And who is to say girls hate them? I’m guessing Lego arrived at that conclusion after some focus group fun. Which brings me to my next point of anger. Marketers and ad execs and Hollywood and just about everyone else in the media are so busy insisting that women and girls, 50% as Lego puts it, are not interested in what they are selling unless it is pink or cute or a romantic comedy or on Lifetime. But they say this even as they refuse to market their products to the women and girls they are so certain will not like them! Who populates commercials for Legos? Boys! Where in the toy store can you find them? “The boy’s aisle.” So no wonder girls won’t buy your products!
Having been in the education field throughout my college and post-grad life, I can speak from personal experience and assure you, Lego, that girls do like minifigs. They also like Star Wars and Harry Potter, and they like being creative and making up stories that involve adventures and good and evil and things blowing up. But if you keep on excluding them from your marketing vision, soon they will start to believe that they would rather have hot tubs and little plastic boobs. If your research is correct, many of them already have. And if that happens, some girls might miss out on all the fantastic, adventurous imaginative play that only comes around once a childhood. The part of me that still fondly remembers epic Lego vs. Playmobile battles with my sister and cousin, is pretty royally pissed off.
Are you pissed too? Well, I have good news. First, Lego is listening. Sort of. They actually responded to my blog via twitter, which is more then can be said of most of the companies SPARK addresses. Second, you can join our "Bring Back Beautiful" campaign on the Lego Facebook page and tell them you want them to start including girls in their regular product line! Just post this fantastic retro ad and share your thoughts. And please sign the petition!

Wednesday, December 14, 2011

Star Wars, Gender, and the Bechdel Test

Over the past three weeks, I’ve taken a feminist look at the Star Wars trilogy, particularly at the films’ construction of Princess Leia. Now let’s take a step back and look at two questions central to gender construction in narrative.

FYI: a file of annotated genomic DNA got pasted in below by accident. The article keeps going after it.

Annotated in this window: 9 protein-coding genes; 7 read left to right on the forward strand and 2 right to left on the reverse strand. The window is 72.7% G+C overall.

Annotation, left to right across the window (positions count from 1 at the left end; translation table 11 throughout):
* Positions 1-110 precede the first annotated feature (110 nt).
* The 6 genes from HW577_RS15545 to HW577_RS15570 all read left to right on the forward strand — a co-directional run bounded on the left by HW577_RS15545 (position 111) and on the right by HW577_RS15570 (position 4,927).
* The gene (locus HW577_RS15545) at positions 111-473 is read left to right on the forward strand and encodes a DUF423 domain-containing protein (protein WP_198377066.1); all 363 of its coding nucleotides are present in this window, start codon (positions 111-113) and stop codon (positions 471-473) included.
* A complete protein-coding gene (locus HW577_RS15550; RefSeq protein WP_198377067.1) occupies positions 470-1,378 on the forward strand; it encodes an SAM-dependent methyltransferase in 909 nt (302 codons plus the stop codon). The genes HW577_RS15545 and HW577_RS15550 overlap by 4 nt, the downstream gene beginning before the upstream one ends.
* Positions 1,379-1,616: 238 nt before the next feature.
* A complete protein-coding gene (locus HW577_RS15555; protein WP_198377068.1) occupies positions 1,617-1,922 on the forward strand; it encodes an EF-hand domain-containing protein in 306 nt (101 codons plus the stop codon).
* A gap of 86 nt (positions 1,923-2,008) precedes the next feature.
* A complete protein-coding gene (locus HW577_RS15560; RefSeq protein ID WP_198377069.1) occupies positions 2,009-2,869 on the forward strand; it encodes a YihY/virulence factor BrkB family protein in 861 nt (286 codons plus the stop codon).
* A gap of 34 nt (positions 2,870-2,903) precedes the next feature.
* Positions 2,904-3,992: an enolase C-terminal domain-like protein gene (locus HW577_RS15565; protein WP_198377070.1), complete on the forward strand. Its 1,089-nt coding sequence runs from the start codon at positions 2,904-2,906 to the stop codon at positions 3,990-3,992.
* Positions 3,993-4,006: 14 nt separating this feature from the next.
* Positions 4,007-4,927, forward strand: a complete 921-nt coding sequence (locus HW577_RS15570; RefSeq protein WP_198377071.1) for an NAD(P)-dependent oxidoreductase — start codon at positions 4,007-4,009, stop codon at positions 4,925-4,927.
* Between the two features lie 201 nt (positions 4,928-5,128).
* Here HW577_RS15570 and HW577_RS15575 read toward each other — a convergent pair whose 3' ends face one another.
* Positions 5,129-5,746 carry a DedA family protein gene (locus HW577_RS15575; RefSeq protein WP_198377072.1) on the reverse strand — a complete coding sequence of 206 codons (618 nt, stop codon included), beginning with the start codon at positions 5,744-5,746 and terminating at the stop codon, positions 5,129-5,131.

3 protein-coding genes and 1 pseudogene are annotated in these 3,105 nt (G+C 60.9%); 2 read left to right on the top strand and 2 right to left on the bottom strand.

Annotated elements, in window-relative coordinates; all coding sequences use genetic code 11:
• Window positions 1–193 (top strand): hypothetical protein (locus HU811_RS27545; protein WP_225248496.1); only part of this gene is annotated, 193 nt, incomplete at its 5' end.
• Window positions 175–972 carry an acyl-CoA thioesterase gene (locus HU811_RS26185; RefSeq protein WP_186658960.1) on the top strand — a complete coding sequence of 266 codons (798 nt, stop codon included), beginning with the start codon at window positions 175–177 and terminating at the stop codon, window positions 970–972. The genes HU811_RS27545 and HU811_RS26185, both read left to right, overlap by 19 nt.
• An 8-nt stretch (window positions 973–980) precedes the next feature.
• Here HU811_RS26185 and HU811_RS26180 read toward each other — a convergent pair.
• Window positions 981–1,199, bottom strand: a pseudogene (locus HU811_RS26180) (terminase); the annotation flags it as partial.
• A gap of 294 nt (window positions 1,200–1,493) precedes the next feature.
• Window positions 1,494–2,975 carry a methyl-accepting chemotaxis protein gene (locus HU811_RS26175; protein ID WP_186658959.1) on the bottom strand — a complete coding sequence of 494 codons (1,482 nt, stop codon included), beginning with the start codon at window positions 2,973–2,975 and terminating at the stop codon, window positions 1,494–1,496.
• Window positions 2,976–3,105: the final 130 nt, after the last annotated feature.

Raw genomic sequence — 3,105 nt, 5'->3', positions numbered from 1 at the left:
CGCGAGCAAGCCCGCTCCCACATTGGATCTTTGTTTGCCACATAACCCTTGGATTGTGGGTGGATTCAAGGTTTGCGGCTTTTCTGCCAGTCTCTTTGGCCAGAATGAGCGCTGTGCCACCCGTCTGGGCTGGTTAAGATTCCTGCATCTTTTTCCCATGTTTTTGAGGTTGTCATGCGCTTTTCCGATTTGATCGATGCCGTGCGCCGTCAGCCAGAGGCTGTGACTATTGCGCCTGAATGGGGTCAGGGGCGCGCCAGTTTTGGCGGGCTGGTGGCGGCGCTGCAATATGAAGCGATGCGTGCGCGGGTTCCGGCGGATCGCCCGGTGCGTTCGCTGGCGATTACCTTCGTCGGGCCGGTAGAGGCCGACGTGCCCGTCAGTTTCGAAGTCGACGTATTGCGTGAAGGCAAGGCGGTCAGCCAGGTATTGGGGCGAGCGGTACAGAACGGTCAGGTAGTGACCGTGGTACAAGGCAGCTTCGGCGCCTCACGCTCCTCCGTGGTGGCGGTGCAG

First question, do the Star Wars films pass the Bechdel test? The test is a simple way to measure equal representation of gender in a narrative. It comprises three questions. Are there more than one female character? Are those female characters named? Do they speak to each other? If they do, do they talk about something other than a man? The test is not perfect. An otherwise sexist narrative could pass and an otherwise feminist narrative could fail. But it is a good litmus test for how well a narrative reflects the fact that women compose over half the human population, live lives, and have social relationships with other women.

So, does Star Wars pass? Short answer, no, with a but. Long answer yes, with an if.

Long answer first! Princess Leia dominates the narrative so much so that it is easy to forget that she is the films’ primary female character. Other than Leia, the films feature only two more women with speaking roles, Luke’s Aunt Beru, in Episode IV and Mon Mothma in Episode VI. Beru and Mothma are both supporting characters, and they never engage in conversation with other women. Among the protagonists, Leia is the sole woman among two men. Three if you count Lando, four if you count Chewie. And among the villains? Let’s just say there are too many dicks on the Death Star. Therefore, no,  Star Wars does not pass the Bechdel test, but….Leia is an incredibly awesome and well constructed female character with a massive role in the narrative. And the Star Wars trilogy is relatively light on main characters. The droids and aliens are mostly something for the humans, who get all the development, to play off of. And the films utilize the popular two guys and a girl dynamic seen in Harry Potter and countless fantasy/adventure narratives.[1] I keep trying to imagine ways the narrative could have featured more female characters, but I only end up turning some Imperial officers into women and it seems sort of pointless. The fact is, I love the story and characters as they are. I never want to imagine a different version, even if it does have more women. I guess that's just my fangirl weakness. [2] So I’ll accept Star Wars for the narrative and characters that I love and approach it as the best Bechdel fail ever.

Now for the short answer. Yes the Star Wars films do pass the Bechdel test, if we count the prequels. I agree with most original trilogy fans that the prequels suck, and I don’t watch them. But I do think the events they depict are canon to the narrative. The films didn’t suck because the general story arc and world building they came up with was bad,[3] but because they were essentially explanatory footnotes on screen. They wouldn’t have worked cinematically even if the dialogue sang like Pulp Fiction. But in the prequels, we get even more named female characters, and they talk to each other about things other than a man. Since I’m looking at the original trilogy only, I can’t say that the films pass the Bechdel test, but the story does.

Try to say this is not exactly what Leia's mom would look like.